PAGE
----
In a moment of idealism last January, I made a New Year’s resolution to read all 38 of Shakespeare’s plays in 1992. Each week I look forward to my designated Shakespeare evening. I have found the plays to be unfailingly witty and profound, and oddly up-to-date.

In July, with the Democratic National Convention playing softly in the background, I passed the halfway mark and decided to reflect on what I had learned. “Love cools, friendship falls off, brothers divide; in cities, mutinies; in countries, discord; in palaces, treason; and the bond cracked twixt son and father.” Those words from King Lear sounded suspiciously like Mario Cuomo’s nominating speech describing the modern U.S. (Too bleak for most generations’ taste, King Lear was performed for centuries in a happy-ending version. Now, as modern sensibilities have caught up with its dark vision, it has become Shakespeare’s most revered play.)

“Each new morn new widows howl, new orphans cry, new sorrows strike heaven on the face.” Was that Macbeth or Jesse Jackson? Shakespeare’s depictions of crime, injustice, war, treachery, and greed demonstrate that, no matter what either political party says, these problems are not mutations in America of the 1990s; they have been around since Eden.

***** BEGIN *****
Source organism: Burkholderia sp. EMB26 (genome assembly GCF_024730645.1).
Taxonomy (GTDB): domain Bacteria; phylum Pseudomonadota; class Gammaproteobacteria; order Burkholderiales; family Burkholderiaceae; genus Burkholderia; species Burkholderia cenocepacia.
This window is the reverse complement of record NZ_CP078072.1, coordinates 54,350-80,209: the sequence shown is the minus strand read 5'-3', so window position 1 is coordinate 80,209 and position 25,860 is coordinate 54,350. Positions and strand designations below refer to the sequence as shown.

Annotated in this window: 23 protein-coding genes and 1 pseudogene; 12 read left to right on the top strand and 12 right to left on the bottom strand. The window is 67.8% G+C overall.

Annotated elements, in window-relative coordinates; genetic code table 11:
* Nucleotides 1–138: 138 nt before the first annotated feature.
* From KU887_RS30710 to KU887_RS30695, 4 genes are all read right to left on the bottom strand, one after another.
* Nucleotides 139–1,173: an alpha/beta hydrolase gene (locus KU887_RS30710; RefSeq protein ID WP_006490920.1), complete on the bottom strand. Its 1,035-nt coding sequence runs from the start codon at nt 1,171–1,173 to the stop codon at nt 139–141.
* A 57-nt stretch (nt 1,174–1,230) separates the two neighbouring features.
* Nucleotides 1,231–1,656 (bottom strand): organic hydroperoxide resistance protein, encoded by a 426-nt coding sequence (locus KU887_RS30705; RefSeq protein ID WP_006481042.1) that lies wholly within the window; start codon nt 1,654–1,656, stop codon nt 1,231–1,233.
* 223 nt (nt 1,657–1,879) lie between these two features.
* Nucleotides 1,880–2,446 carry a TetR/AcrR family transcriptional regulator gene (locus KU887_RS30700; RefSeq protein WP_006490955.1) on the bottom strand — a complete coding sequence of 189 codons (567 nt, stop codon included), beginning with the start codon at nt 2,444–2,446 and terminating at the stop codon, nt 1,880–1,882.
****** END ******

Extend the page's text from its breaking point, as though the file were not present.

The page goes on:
Furred Gowns Hide All

Some major differences between the Elizabethan view of the world and our own stood out as well. Listening to both parties’ political conventions, I got the distinct notion that if we could just get the economy rolling and clean up the drug problem and educate all those misguided kids in gangs—why, then, a golden age would return to America. Social problems (the closest modern equivalent to “evil”) trace back to poverty and lack of education.

Shakespeare would disagree. ...

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